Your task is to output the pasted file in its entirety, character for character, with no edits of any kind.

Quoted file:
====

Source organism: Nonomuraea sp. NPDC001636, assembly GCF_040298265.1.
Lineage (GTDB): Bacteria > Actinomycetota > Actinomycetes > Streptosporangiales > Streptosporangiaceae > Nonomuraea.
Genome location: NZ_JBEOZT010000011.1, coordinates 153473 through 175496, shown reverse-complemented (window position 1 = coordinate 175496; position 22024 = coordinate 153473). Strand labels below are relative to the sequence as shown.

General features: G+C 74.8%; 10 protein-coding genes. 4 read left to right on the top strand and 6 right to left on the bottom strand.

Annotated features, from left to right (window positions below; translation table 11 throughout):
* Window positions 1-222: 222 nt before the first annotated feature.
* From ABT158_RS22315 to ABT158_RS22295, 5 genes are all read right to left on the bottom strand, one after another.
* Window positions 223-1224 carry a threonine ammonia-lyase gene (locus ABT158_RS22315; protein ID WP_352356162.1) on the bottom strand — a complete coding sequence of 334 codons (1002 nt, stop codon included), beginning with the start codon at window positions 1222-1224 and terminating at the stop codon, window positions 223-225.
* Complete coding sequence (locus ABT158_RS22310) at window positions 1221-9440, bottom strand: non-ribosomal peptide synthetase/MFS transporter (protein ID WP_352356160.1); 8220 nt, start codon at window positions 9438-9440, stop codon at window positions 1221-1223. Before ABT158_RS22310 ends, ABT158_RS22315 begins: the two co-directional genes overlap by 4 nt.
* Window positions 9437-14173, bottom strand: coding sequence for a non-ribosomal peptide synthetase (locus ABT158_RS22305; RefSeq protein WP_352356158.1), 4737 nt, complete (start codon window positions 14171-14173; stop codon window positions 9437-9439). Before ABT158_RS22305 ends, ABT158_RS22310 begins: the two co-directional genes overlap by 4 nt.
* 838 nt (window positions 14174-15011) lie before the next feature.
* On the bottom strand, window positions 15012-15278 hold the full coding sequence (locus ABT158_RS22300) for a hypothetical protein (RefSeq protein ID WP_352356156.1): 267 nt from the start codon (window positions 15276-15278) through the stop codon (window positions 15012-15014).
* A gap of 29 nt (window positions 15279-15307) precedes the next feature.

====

Source organism: Nonomuraea sp. NPDC001636, assembly GCF_040298265.1.
Lineage (GTDB): Bacteria > Actinomycetota > Actinomycetes > Streptosporangiales > Streptosporangiaceae > Nonomuraea.
Genome location: NZ_JBEOZT010000011.1, coordinates 153473 through 175496, shown reverse-complemented (window position 1 = coordinate 175496; position 22024 = coordinate 153473). Strand labels below are relative to the sequence as shown.

General features: G+C 74.8%; 10 protein-coding genes. 4 read left to right on the top strand and 6 right to left on the bottom strand.

Annotated features, from left to right (window positions below; translation table 11 throughout):
* Window positions 1-222: 222 nt before the first annotated feature.
* From ABT158_RS22315 to ABT158_RS22295, 5 genes are all read right to left on the bottom strand, one after another.
* Window positions 223-1224 carry a threonine ammonia-lyase gene (locus ABT158_RS22315; protein ID WP_352356162.1) on the bottom strand — a complete coding sequence of 334 codons (1002 nt, stop codon included), beginning with the start codon at window positions 1222-1224 and terminating at the stop codon, window positions 223-225.
* Complete coding sequence (locus ABT158_RS22310) at window positions 1221-9440, bottom strand: non-ribosomal peptide synthetase/MFS transporter (protein ID WP_352356160.1); 8220 nt, start codon at window positions 9438-9440, stop codon at window positions 1221-1223. Before ABT158_RS22310 ends, ABT158_RS22315 begins: the two co-directional genes overlap by 4 nt.
* Window positions 9437-14173, bottom strand: coding sequence for a non-ribosomal peptide synthetase (locus ABT158_RS22305; RefSeq protein WP_352356158.1), 4737 nt, complete (start codon window positions 14171-14173; stop codon window positions 9437-9439). Before ABT158_RS22305 ends, ABT158_RS22310 begins: the two co-directional genes overlap by 4 nt.
* 838 nt (window positions 14174-15011) lie before the next feature.
* On the bottom strand, window positions 15012-15278 hold the full coding sequence (locus ABT158_RS22300) for a hypothetical protein (RefSeq protein ID WP_352356156.1): 267 nt from the start codon (window positions 15276-15278) through the stop codon (window positions 15012-15014).
* A gap of 29 nt (window positions 15279-15307) precedes the next feature.